Simplicity Isn’t Enough, Facebook

Let’s imagine you’re the biggest, baddest social network at the dawn of a new decade.  Your size is gargantuan.  Your revenue potential is nuts.  You attitude is cavalier and daring.  You know what’s best for your users, regardless of how much they complain.  And they always complain.  Anytime anything changes, they roar.  

Welcome to the world of Facebook.

Facebook is under pressure from the US Senate about its privacy settings and information sharing with its new Open Graph.  While I’ve seen some social media professionals question if the Senate really needed to get involved in Facebook’s privacy settings, with a huge number of US citizens using Facebook daily, protecting those citizens is an important issue.

So, before Facebook faced anymore pressure from the government, they decided to simplify their privacy controls to placate the US Senators. Unfortunately, their simplification put a band-aid on after they chopped off your arm.  It’s a small step in the right direction, but only a small one.  I’m glad I can easily figure out what I’m sharing with whom and when. Still, there’s a lot more Facebook can do to make users feel secure online when using Facebook.

Here’s what I’d do to make Facebook’s privacy better:

  1. Commit to making new sharing features opt-in. It’s easy to get upset when you sign into a website and find out they added a bunch of a new, public features that you have to turn off one by one.  That’s what Facebook recently did with Open Graph, turning it on for everyone before they even knew what it was.  It could be better by setting it up so even if you personally aren’t opting-in, you’d still get relevant content from your friends who did opt-in.  That way, users can decide for themselves if they like the new features or not by seeing them in action.  The problem with this approach is people may never turn on some features, and then the platform grows static as people keep the exact same feature set.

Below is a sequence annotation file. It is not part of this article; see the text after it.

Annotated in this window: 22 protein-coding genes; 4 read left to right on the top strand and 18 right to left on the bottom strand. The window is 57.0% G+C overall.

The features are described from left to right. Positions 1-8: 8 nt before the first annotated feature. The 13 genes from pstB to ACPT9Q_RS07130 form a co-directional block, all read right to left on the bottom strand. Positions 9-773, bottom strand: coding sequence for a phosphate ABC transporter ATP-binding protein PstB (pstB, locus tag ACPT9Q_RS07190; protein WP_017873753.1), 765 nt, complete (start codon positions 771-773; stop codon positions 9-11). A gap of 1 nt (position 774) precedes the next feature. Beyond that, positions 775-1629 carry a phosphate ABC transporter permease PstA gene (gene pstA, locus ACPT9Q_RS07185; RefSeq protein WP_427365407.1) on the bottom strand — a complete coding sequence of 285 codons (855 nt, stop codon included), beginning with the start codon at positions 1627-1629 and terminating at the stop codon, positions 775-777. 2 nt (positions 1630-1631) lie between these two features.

2. Clearly Alert Users When the Terms of Service Change. Facebook has a history of changing its terms of service often and without warning.  I understand the need to change the terms quickly, but what I don’t understand is that they don’t alert their users when they do.  Every time iTunes changes its terms of service, I have to click through the new agreement.  It’s annoying, but at least I know every time they are changed, and if I get screwed, it’s my own fault.
  3. Stop Letting App Developers have User Info Permanently.  I still can’t believe that Facebook allows this at all.  I see at least one virus app a week.  Imagine all the data those apps pull from my friends profiles, and then imagine that those computers can then download all the information they want, and keep it as long as they like.  I don’t see why there can’t be a compromise, such as holding the data for three months.  That way, user experience isn’t sacrificed by having to re-download all the same info, but that data is destroyed regularly so users are safe.

SImplicity is one factor to making users feel secure on Facebook, but we also need Facebook to grow up quicker.  Start realizing we want to share with those we connect with, not the entire internet, and stop giving away our information without telling us.

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